Thursday, June 18, 2009

Review: Fat Cat, Quincy

photo of Fat Cat Restaurant, Quincy, MAOver the past few years, the city of Quincy has certainly become a top destination spot for dining out. Nearly every kind of cuisine imaginable can be found in Boston's southern neighbor, including Japanese, Brazilian, Italian, Chinese, Mexican, Thai, Indian, Vietnamese, and much, much more. But there are also several excellent American restaurants and pubs within the city limits, including a place near the center called the Fat Cat that is certainly among the best dining spots that Quincy has to offer.

The Fat Cat, which is housed in a former market, has a lot of charm and character inside, with exposed brick, a dark wooden ceiling, and a dark carpet that tries (albeit mostly unsuccessfully) to offset the noise level of the place. The layout is pretty simple; a bar runs along the left side of the long, narrow room, while the main dining area parallels it on the right side (a partition separates the two). A semi-open kitchen sits at the back, while a few choice window seats grace the front of the place. The overall effect is that of a sleek, industrial-feeling dining spot that somehow seems both modern and retro at the same time.

The menu at the Fat Cat will certainly interest anyone who loves comfort food. Indeed, items such as thinly-sliced onion rings, BBQ pork nachos, chicken wings that have both sauce and heat options, chili, burgers, fish and chips, and baby back ribs should help satisfy nearly any food craving. All of the food is fresh here, and you can surely tell that by the sheer quality of the dishes on the menu.

On a recent trip to the Fat Cat, we tried a number of items, starting with a wonderfully satisfying basket of bread that included corn bread that had a lot of flavor without being overly sweet (a rarity in the Northeast), a black bean dipping sauce with more than a hint of garlic, and a delicious whipped butter that seemed to have a bit of honey in it. We then moved on to a rather unique appetizer, namely the fried dill pickle slices that came with a fairly mild Cajun remoulade. The pickles were tremendous, and were stacked so deeply in the basket that we could barely finish half of them. For our entrees, the hot dog macaroni and cheese was rich, flavorful, and very filling, with panko bread crumbs placed on top of spiral macaroni elbows and several different cheeses (including Manchego, which is a Spanish sheep's milk cheese) added along with tomato slices. And the Philly cheese steak was every bit as good (if not better), as the steak was of very high quality and it came with a nice mix of shitake mushrooms, carmelized onions, grilled peppers, and a mix of cheeses. The handcut fries that came with the cheese steak were fresh and had so little grease that it almost seemed as if they were baked rather than fried (but they were indeed fried). As was the case with the fried pickles, the portions were so large that much of it was packed away for dinner the following day. All of this food was washed down with some truly great beers, including Smuttynose Pale Ale, Young's Double Chocolate Stout, and Leinenkugel Summer Shandy. (The Leinenkugel Berry Weiss was a little less impressive, with a taste bordering on cough syrup.) Service was friendly and personable, and efficient from start to finish. Prices were quite reasonable, with the bill topping out under $50.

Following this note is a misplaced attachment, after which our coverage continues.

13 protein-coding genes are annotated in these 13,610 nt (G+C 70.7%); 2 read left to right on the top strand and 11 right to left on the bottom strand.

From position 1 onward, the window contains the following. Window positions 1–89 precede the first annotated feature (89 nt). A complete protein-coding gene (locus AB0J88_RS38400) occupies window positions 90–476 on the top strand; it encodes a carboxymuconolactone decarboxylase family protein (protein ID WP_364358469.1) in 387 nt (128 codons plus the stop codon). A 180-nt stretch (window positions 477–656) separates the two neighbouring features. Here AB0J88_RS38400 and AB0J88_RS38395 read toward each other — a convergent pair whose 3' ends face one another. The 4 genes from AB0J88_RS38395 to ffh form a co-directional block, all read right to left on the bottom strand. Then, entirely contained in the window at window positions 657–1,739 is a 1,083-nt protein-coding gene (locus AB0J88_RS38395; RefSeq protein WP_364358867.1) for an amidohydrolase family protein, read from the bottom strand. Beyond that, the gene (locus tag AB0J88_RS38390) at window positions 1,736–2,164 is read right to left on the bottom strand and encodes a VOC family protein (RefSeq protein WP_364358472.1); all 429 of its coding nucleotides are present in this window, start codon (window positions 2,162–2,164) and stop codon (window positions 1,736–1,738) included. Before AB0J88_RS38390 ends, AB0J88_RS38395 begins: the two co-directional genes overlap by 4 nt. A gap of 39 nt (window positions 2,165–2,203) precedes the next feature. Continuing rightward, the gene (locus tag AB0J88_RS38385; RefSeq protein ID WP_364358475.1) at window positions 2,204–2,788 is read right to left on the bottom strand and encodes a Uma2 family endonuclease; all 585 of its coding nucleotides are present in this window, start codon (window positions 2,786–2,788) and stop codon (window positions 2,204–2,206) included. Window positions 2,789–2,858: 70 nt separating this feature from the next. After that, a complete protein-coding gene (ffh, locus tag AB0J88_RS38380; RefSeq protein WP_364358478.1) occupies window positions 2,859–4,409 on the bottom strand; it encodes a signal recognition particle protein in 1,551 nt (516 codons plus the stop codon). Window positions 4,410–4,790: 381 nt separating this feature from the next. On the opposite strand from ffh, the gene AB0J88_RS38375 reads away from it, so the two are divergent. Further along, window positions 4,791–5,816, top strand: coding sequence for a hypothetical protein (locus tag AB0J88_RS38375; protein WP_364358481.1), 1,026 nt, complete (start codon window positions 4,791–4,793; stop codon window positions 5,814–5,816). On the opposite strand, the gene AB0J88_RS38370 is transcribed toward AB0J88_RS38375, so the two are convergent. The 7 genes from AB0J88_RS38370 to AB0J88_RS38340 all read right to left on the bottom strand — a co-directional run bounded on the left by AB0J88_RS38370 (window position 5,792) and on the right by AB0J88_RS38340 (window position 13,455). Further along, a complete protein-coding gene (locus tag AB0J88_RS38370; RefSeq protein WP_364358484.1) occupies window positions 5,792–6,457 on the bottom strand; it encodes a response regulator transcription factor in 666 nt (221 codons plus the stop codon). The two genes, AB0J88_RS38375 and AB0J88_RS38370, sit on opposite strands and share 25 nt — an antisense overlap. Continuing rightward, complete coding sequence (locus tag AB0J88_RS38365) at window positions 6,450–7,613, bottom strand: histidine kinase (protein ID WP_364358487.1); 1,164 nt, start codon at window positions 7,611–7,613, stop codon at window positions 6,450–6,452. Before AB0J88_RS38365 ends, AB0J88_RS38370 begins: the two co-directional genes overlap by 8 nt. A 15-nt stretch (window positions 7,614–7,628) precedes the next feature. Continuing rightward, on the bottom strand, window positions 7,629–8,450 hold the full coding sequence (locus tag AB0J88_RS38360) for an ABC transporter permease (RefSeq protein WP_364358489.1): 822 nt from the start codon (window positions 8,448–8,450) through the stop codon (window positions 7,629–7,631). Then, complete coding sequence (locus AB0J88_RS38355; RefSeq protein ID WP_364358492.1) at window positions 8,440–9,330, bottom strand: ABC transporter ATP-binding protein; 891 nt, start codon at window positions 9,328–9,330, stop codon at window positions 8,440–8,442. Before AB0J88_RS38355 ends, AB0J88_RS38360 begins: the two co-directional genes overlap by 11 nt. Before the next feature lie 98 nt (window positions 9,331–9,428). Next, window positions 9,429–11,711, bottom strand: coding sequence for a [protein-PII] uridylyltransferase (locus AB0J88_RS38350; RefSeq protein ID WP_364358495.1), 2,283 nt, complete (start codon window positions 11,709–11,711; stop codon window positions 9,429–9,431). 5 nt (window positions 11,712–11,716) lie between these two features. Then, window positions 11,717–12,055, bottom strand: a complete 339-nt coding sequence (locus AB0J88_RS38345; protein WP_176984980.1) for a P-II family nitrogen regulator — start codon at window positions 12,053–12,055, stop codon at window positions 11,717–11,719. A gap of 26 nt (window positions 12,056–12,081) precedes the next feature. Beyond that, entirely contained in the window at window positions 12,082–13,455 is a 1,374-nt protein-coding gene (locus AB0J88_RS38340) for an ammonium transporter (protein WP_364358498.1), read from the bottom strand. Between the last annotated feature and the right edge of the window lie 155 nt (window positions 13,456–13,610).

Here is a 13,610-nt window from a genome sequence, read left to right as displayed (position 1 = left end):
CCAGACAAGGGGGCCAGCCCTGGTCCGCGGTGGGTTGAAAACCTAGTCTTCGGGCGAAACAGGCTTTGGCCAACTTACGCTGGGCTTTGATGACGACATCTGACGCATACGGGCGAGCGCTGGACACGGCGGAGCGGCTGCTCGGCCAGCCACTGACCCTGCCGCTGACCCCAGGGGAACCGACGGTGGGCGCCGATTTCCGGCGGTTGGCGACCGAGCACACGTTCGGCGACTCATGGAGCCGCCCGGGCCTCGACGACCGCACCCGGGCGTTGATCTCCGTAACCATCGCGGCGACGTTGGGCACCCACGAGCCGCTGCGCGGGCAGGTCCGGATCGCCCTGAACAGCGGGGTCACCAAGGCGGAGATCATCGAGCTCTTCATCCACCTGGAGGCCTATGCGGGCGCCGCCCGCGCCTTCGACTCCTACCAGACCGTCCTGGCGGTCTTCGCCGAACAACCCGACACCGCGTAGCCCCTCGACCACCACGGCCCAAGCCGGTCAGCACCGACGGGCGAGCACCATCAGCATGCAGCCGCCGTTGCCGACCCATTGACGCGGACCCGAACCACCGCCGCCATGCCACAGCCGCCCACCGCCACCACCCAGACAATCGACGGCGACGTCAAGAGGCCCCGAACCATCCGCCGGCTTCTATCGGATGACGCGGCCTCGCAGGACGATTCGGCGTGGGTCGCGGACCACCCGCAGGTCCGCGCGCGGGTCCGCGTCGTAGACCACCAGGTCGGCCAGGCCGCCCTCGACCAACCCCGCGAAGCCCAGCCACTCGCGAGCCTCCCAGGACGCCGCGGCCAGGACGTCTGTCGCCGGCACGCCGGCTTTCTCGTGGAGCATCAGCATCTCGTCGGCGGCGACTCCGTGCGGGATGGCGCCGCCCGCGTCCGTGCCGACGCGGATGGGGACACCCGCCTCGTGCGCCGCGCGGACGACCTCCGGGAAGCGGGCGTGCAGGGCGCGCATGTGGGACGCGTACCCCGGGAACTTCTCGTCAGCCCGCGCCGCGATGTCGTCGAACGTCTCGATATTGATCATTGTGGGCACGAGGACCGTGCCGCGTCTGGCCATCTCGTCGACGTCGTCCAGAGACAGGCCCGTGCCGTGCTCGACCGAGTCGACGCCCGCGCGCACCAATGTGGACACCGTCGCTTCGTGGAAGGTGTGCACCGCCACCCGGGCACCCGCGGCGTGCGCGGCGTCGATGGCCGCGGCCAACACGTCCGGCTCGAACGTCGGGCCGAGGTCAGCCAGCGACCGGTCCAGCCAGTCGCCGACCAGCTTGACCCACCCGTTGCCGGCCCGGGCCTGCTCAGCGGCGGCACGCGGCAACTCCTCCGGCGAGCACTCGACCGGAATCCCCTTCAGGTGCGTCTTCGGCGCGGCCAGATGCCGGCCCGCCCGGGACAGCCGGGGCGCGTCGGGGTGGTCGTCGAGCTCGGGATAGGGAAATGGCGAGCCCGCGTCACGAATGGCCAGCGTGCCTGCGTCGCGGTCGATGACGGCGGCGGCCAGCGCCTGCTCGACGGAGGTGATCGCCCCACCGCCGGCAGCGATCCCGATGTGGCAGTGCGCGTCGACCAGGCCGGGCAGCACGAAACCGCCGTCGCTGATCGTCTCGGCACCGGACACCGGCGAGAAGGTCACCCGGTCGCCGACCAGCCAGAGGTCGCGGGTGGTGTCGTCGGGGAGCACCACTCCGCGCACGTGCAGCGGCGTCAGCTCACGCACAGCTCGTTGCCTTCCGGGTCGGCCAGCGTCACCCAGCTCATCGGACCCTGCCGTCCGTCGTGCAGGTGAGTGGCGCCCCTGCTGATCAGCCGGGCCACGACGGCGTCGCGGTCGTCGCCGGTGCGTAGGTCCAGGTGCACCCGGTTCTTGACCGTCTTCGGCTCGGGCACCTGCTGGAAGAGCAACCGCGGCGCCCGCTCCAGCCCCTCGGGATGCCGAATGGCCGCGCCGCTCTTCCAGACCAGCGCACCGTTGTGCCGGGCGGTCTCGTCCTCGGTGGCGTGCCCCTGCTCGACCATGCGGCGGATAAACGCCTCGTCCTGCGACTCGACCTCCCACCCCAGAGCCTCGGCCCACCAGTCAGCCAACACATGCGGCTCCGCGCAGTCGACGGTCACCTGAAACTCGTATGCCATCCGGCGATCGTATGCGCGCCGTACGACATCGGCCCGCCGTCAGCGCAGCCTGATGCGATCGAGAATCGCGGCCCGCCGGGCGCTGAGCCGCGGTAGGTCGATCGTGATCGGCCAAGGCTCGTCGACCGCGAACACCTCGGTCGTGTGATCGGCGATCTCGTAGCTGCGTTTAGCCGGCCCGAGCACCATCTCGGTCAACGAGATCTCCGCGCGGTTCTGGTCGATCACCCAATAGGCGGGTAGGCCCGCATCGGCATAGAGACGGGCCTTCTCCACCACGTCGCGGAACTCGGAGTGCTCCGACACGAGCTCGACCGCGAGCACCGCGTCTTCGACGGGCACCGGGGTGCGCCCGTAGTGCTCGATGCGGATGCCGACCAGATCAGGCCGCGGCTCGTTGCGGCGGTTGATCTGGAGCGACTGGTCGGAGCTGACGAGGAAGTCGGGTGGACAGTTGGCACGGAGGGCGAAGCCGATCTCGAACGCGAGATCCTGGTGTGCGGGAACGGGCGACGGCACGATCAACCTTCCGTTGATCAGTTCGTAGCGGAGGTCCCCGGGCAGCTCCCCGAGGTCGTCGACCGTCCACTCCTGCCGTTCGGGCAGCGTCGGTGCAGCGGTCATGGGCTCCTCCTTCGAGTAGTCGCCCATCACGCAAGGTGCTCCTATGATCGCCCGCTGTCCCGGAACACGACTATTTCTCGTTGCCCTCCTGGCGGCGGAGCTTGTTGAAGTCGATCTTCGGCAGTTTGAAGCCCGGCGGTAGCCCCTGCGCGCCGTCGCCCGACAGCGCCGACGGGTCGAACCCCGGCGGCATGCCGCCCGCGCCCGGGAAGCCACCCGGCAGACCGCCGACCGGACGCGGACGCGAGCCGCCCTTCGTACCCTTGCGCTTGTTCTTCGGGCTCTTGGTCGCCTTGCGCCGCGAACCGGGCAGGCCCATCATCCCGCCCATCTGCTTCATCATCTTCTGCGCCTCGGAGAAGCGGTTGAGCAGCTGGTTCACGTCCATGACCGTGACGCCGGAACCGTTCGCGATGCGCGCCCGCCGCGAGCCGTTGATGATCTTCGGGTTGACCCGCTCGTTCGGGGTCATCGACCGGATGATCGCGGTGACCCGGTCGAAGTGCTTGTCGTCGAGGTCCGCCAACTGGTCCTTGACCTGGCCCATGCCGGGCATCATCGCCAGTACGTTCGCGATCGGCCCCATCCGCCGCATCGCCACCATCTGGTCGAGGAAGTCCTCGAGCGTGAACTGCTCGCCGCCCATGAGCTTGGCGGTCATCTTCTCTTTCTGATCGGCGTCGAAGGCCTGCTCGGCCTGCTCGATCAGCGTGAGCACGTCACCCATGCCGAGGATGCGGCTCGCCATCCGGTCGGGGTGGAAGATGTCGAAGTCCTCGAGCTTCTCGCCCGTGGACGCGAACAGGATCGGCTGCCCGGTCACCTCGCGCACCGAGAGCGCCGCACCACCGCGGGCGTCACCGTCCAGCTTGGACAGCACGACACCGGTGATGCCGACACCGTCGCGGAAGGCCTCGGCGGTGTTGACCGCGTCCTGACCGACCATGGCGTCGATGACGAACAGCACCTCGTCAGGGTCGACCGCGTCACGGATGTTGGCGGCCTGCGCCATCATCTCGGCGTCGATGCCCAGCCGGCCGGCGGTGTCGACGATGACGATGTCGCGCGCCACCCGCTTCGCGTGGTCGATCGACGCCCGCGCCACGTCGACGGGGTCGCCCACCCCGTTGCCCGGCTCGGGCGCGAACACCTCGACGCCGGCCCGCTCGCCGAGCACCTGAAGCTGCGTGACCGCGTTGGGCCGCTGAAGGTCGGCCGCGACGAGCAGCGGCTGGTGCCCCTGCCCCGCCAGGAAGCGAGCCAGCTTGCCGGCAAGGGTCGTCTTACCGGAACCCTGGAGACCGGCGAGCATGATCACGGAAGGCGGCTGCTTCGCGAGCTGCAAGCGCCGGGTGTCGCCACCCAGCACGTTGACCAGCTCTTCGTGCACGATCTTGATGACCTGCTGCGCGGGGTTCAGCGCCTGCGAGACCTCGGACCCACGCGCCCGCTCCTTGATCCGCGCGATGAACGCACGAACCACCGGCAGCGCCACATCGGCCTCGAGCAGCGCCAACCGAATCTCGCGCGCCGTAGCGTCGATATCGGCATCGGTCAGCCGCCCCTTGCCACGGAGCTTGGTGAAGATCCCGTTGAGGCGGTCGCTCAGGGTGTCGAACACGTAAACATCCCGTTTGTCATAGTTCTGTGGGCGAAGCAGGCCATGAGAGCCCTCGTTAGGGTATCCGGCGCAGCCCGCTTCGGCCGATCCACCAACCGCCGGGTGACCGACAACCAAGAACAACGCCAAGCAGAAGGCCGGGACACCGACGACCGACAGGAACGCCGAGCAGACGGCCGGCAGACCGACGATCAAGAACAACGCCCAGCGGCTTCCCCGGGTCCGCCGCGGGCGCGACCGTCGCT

It would be no exaggeration to say that the Fat Cat is one of Quincy's best restaurants. The only possible negatives are the fact that the place can get packed (even on weeknights), and the noise level is extremely high (probably due to the brick walls, the wooden ceiling, and the closeness of the bar to the dining area). But these are minor points that shouldn't deter anyone from coming to this fantastic little gastropub about a block from Quincy's main drag.

The address for the Fat Cat is: Fat Cat, 24 Chestnut Street, Quincy, MA 02169. The phone number is (617) 471-4363. and the Web site is at: http://fatcatrestaurant.com/


Fat Cat on Urbanspoon

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